Self-released, October 2022


Crashing, creaking, and wailing, electroacoustic duo RICKSPLUND’s I Want to Be follows Steven Ricks and Christian Asplund down a rabbit hole of radical sound and thought. These prodigious modern composers are a natural pairing who create memorably unnatural music, filtering each other’s acoustic improvisations through a maze of digital effects.

By prodigious, I mean that Ricks and Asplund—both educators at Brigham Young University—have penned dozens, perhaps hundreds of musical scores for chamber and orchestral groups around the world. Asplund received his doctorate in composition at the University of Washington and was long a star of the Northwest avant-garde set. (Fans of grunge rock, he said admiringly, were more open to experimental art than were symphony patrons.

In Ricks, Asplund has found a match for his sensibilities. I Want to Be, the duo’s debut, alternates track-by-track between Asplund’s viola (or violin) and Ricks’ trombone. What Asplund plays on his strings, Ricks modulates with his electronics rig. Vice versa when Ricks picks up the brass.

Thanks to this rather unique format, listeners experience not only the artists’ differing acoustical sensibilities but also their digital leanings, the way each uses filters, reverb, delay, and pitch-shifting to create immense soundscapes from the noise of his partner’s playing. On the instrumental side, Asplund’s extended viola techniques are best witnessed in videos from the “duo’s 2022 performances at Wallingford’s Chapel Performance Space (on YouTube as “RICKSPLUND @ The Chapel”). Asplund fashions fishing line frets near the bridge of his viola, tickles the neck with his fingertips, and at one point uses a sheet of laminate plastic in place of his bow.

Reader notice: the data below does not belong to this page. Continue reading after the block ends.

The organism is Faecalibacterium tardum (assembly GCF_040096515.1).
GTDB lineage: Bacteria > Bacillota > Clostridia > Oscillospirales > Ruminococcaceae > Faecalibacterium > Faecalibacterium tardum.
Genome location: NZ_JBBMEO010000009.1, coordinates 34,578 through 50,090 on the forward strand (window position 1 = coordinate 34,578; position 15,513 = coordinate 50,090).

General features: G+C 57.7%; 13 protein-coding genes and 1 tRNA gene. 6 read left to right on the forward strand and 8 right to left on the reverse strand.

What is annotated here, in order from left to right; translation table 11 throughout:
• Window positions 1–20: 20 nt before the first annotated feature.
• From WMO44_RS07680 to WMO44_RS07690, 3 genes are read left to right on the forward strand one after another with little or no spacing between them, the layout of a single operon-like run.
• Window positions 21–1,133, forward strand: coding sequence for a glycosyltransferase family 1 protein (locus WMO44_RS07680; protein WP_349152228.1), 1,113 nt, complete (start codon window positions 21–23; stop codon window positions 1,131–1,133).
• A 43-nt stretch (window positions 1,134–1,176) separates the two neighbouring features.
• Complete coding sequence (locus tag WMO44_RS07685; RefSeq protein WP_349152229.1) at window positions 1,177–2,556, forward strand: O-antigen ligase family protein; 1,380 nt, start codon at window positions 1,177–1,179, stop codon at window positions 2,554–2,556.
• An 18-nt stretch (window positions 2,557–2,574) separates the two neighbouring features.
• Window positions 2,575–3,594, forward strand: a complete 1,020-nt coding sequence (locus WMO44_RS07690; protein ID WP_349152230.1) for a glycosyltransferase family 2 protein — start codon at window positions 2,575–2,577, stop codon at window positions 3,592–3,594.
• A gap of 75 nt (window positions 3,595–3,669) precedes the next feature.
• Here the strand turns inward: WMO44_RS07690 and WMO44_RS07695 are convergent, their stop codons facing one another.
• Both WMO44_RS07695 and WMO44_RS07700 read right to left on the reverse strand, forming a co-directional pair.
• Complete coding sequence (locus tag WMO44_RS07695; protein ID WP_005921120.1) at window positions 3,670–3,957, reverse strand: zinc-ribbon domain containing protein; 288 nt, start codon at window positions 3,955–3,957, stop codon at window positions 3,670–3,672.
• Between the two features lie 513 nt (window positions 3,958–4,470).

These string-centric numbers, for example, the opening “VvioLla 1 – 2022 SC3 Melange Concert,” bring to mind Colin Stetson’s soundtrack for Ari Aster’s 2018 horror classic Hereditary. Indeed, one senses that Asplund alone could whip up the ambiance of Kubrick’s Overlook Hotel. When filtered through Ricks’ electronics, the strings multiply and form an eerie otherworldliness.

Ricks’ trombone numbers, no less impressive, are quite different in tone. After the jazzy, underwater-sounding introduction of “Trrrommmbone 2 – Part 1,” Ricks produces some spectacular bebop-style runs that are manipulated by Asplund into a kind of digitized whirlwind.

Ricks has cited Thomas Pynchon’s Gravity’s Rainbow as a primary influence on his art, in particular a scene when protagonist Tyrone Slothrop hears Charlie Parker’s “Cherokee” on a Boston dance floor. Here, amid a throbbing internal monologue, we find what might be the essence of RICKSPLUND: “All those long, long notes…” Slothrop thinks, “what’re they up to, all that time, to do something inside of?”


Posted on

March 29, 2023